United States District Court, D. Connecticut
INITIAL REVIEW ORDER
Jeffrey Alker Meyer United States District Judge.
Jayvell-Jones:Washington, who was incarcerated when he filed
this action but currently resides in Bridgeport, Connecticut,
has filed this complaint under 42 U.S.C. § 1983.
Plaintiff names over 100 defendants, including police
officers, state court judges, state marshals, public
defenders, prosecutors, a court reporter, the Mayor of
Bridgeport, and several news reporters. After initial review,
I will dismiss the complaint with leave to file an amended
complaint to the extent plaintiff wishes to file a coherent
complaint against one or more defendants who may be properly
joined in one action.
complaint runs 69 pages long and features about 270
single-spaced paragraphs. Doc. #1. Plaintiff has additionally
filed 441 pages of exhibits in support of his complaint. Doc.
#10. The complaint includes allegations spanning a time
period from July 2016 through November 2017 against 137
defendants, most of whom are identified simply as Jane or
John Doe. Doc. #1 at 1-5. Each defendant's address is
listed as being in “BRIDGEPORT, Connecticut Republic,
near .” Ibid. Plaintiff describes
A[n] American National, A free Common Man, being held and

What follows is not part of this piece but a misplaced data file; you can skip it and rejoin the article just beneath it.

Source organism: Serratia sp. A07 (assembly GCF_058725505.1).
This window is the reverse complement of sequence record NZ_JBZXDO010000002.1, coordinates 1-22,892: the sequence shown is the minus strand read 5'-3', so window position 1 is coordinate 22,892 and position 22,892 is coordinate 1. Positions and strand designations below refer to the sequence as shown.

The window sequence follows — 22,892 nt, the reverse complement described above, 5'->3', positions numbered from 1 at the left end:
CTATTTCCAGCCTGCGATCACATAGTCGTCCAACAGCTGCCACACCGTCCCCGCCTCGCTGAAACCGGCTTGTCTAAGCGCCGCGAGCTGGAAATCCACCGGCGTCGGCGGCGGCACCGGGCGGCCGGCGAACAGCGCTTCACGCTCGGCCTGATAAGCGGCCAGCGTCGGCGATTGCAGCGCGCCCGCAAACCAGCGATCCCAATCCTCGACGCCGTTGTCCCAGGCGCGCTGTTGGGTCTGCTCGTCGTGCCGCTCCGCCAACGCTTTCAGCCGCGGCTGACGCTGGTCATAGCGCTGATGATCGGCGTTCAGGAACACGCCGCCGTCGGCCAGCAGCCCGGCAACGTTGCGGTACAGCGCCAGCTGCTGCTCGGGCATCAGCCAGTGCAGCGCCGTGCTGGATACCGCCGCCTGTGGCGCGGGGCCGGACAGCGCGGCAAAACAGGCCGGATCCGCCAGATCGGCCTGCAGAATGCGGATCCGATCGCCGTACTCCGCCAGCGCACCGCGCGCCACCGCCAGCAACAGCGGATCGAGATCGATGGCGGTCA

compelled to participate with unlawful proceedings to remove
the threat of violence from his life under threat, Coercion,
Protest, and duress, against his will, and being denied of
his Creator Endowed rights, Life, Liberty and Pursuit of
Happiness Protected and Secured by the United States
Constitution, violating Plaintiff's legal Rights, causing
him Injury, loss, and harm by people of the CITY OF
BRIDGEPORT, STATE OF CONNECTICUT, in their individual
capacity who at all times was relevant to this Complaint.
Id. at 7 (¶ 3).
the complaint concerns two of plaintiff's criminal cases
in state court. The first began with his arrest and the
search of his place of business by Bridgeport police
detectives on July 16, 2016, pursuant to a warrant issued the
previous day by a state court judge. Id. at 7-22,
25-44. This case was ultimately resolved when plaintiff
pleaded guilty to charges of violating probation, interfering
with an officer, and failure to appear on May 3, 2017.
See State v. Washington, F02B-CR16-0289437-S (Conn.
Super. Ct.); State v. Washington,
F02B-CR16-0293669-S (Conn. Super. Ct.).
second case began with plaintiff's arrest and the search
of his home and place of business on July 28, 2017, pursuant
to a warrant issued that same day by another state court
judge. Doc. #1 at 46-57, 59-61. Plaintiff was charged with
attempted murder, assault, illegal possession of a firearm,
and illegal discharge of a firearm; this case does not appear
to have been resolved. See State v. Washington,
FBT-CR17-0297610-T (Conn. Super. Ct.).
complaint also includes allegations about two incidents, on
November 29, 2016, and February 10, 2017, when Bridgeport
police officers allegedly stopped plaintiff as he drove
around Bridgeport. Doc. #1 at 23-25, 35. In addition, the